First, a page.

"That was one of my wife's proudest moments, I think," Brad Paisley told reporters Thursday afternoon (Aug. 20). He was referring to his recent White House performance where he dedicated the tender love ballad, "Then," to President Obama and the first lady.
Photo Credit: Whitney Self
"When she [Kimberly Williams-Paisley] got involved with this redneck hick from Tennessee, I don't think she ever saw herself in the East Room of the White House being serenaded," he said.
Much like his music, Paisley effortlessly transitioned from serious songwriter to funnyman as he answered questions prior to the party at Nashville's ASCAP headquarters to celebrate the No. 1 success of "Then."
"Being able to dedicate that to the first couple -- and being able to rib them a little bit with the joke of Air Force One flying around New York on a romantic night or whatever -- was a lot of fun for me," he chuckled.
"Then," Paisley's fastest-rising single to date, spent three weeks atop Billboard's country chart.
"I really realized how romantic this song is through the eyes of the people that buy the records and come out to the shows," he said. "I say something almost every night at the end of the song ... which is, 'I hope you're in love tonight. And if you're not, I hope you fall in love tonight.'"
Paisley's co-writers, Chris DuBois and Ashley Gorley, were also at the celebration where they were each awarded several plaques commemorating the song's popularity. Just a few months prior, DuBois and Gorley celebrated another No. 1 single, Darius Rucker's "It Won't Be Like This for Long."
DuBois has written more than a half dozen songs with Paisley, including his current single, "Welcome to the Future." Gorley's songwriting credits include Carrie Underwood's "Don't Forget to Remember Me" and Trace Adkins' "You're Gonna Miss This." Both of the songwriters thanked their significant others for the core motivation behind their newest hit, "Then."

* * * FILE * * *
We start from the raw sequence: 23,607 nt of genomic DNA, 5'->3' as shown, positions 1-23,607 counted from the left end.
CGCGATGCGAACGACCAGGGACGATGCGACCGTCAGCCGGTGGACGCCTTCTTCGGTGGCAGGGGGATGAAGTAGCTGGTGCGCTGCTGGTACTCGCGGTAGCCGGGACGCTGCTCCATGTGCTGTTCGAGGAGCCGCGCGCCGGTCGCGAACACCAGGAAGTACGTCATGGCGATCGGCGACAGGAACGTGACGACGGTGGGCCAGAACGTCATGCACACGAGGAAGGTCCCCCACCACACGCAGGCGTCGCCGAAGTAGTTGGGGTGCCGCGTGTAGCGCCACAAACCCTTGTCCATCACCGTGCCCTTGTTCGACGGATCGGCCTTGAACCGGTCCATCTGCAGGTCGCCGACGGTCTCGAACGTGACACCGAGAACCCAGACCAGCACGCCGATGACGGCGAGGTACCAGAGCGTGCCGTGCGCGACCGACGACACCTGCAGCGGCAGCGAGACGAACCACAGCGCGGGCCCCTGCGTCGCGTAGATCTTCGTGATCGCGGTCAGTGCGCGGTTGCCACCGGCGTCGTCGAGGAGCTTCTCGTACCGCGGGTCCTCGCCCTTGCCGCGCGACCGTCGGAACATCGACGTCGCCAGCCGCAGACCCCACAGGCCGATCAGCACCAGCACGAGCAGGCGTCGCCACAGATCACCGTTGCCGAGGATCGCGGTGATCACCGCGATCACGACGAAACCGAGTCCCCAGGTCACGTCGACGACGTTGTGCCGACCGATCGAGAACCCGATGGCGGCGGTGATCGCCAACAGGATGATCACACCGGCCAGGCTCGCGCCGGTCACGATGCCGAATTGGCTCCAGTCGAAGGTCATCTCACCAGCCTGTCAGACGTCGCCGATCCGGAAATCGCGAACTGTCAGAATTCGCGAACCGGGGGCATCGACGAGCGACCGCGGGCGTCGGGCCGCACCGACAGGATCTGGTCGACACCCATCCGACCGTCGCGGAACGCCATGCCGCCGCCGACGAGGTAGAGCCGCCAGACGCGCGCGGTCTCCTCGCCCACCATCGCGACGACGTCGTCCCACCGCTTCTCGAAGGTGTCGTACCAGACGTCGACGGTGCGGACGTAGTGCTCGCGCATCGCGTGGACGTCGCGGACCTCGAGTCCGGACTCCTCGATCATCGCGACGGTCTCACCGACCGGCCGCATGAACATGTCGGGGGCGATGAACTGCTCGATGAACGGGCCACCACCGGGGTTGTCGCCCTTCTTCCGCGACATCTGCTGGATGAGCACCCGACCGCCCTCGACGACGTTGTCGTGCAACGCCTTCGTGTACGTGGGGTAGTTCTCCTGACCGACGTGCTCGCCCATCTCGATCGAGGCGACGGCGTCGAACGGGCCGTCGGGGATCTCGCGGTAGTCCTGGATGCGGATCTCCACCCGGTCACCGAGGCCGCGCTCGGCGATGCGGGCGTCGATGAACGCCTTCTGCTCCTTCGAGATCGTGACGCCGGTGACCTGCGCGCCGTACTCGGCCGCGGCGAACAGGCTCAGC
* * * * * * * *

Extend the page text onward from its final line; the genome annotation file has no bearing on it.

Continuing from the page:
"Thanks to our wives for the inspiration for this song" DuBois said.
"This kind of song, we definitely lean on them for making sure it hits them right," added Gorley.
When it was Paisley's turn to speak, he reiterated their thoughts by saying, "Our wives -- you are the reason we wrote this song. [Thanks] for great advice on how to write songs. We couldn't do this without that inspiration."
Sony BMG Nashville chairman Joe Galante and Frank Rogers, Paisley's long-time producer, were also in attendance Thursday. "Then" marks Rogers' 25th No. 1 single, and after much coaxing from Paisley, he took the microphone for a humble, "Thank you."
But it was Paisley who brought the celebration to a close as he spent his time showing appreciation for not only his wife and the co-writers' wives but also music industry executives, his record label and the fans. He also thanked country radio programmers who "have obviously played my records entirely too much."
To document the amount of airplay the single received, Paisley said, "I got a tweet from somebody this week that's like, 'All right, I loved 'Then.' I thought I loved it then. Now I don't love it anymore. I've heard it too much."
Smiling he added, "This is a good problem to have."
View photos from the No. 1 party.